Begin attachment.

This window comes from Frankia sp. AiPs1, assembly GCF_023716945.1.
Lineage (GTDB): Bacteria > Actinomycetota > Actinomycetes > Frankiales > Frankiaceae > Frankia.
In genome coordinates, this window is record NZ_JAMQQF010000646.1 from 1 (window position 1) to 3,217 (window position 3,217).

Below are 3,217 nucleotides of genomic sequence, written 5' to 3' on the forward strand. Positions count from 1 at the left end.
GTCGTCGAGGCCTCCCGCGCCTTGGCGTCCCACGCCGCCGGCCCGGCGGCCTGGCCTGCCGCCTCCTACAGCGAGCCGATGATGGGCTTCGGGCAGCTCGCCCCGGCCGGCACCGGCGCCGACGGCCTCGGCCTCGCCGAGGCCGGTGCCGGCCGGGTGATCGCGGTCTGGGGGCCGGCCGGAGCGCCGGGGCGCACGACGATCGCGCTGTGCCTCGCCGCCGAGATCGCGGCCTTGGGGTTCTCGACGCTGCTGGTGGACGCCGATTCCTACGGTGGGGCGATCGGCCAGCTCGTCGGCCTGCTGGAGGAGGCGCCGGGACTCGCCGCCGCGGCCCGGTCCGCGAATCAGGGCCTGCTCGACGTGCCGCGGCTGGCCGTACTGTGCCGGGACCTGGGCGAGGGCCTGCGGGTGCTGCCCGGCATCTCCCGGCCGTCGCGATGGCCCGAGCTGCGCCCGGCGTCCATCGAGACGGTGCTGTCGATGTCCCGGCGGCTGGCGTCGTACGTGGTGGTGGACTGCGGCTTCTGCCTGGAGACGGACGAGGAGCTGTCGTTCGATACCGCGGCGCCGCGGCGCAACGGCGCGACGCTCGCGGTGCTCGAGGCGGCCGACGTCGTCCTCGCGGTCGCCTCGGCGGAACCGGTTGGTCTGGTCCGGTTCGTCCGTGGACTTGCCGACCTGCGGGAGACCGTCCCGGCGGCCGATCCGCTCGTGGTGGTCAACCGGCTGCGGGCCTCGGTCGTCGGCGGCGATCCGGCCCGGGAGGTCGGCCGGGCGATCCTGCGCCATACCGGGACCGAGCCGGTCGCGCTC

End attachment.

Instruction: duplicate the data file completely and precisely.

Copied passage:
This window comes from Frankia sp. AiPs1, assembly GCF_023716945.1.
Lineage (GTDB): Bacteria > Actinomycetota > Actinomycetes > Frankiales > Frankiaceae > Frankia.
In genome coordinates, this window is record NZ_JAMQQF010000646.1 from 1 (window position 1) to 3,217 (window position 3,217).

Below are 3,217 nucleotides of genomic sequence, written 5' to 3' on the forward strand. Positions count from 1 at the left end.
GTCGTCGAGGCCTCCCGCGCCTTGGCGTCCCACGCCGCCGGCCCGGCGGCCTGGCCTGCCGCCTCCTACAGCGAGCCGATGATGGGCTTCGGGCAGCTCGCCCCGGCCGGCACCGGCGCCGACGGCCTCGGCCTCGCCGAGGCCGGTGCCGGCCGGGTGATCGCGGTCTGGGGGCCGGCCGGAGCGCCGGGGCGCACGACGATCGCGCTGTGCCTCGCCGCCGAGATCGCGGCCTTGGGGTTCTCGACGCTGCTGGTGGACGCCGATTCCTACGGTGGGGCGATCGGCCAGCTCGTCGGCCTGCTGGAGGAGGCGCCGGGACTCGCCGCCGCGGCCCGGTCCGCGAATCAGGGCCTGCTCGACGTGCCGCGGCTGGCCGTACTGTGCCGGGACCTGGGCGAGGGCCTGCGGGTGCTGCCCGGCATCTCCCGGCCGTCGCGATGGCCCGAGCTGCGCCCGGCGTCCATCGAGACGGTGCTGTCGATGTCCCGGCGGCTGGCGTCGTACGTGGTGGTGGACTGCGGCTTCTGCCTGGAGACGGACGAGGAGCTGTCGTTCGATACCGCGGCGCCGCGGCGCAACGGCGCGACGCTCGCGGTGCTCGAGGCGGCCGACGTCGTCCTCGCGGTCGCCTCGGCGGAACCGGTTGGTCTGGTCCGGTTCGTCCGTGGACTTGCCGACCTGCGGGAGACCGTCCCGGCGGCCGATCCGCTCGTGGTGGTCAACCGGCTGCGGGCCTCGGTCGTCGGCGGCGATCCGGCCCGGGAGGTCGGCCGGGCGATCCTGCGCCATACCGGGACCGAGCCGGTCGCGCTC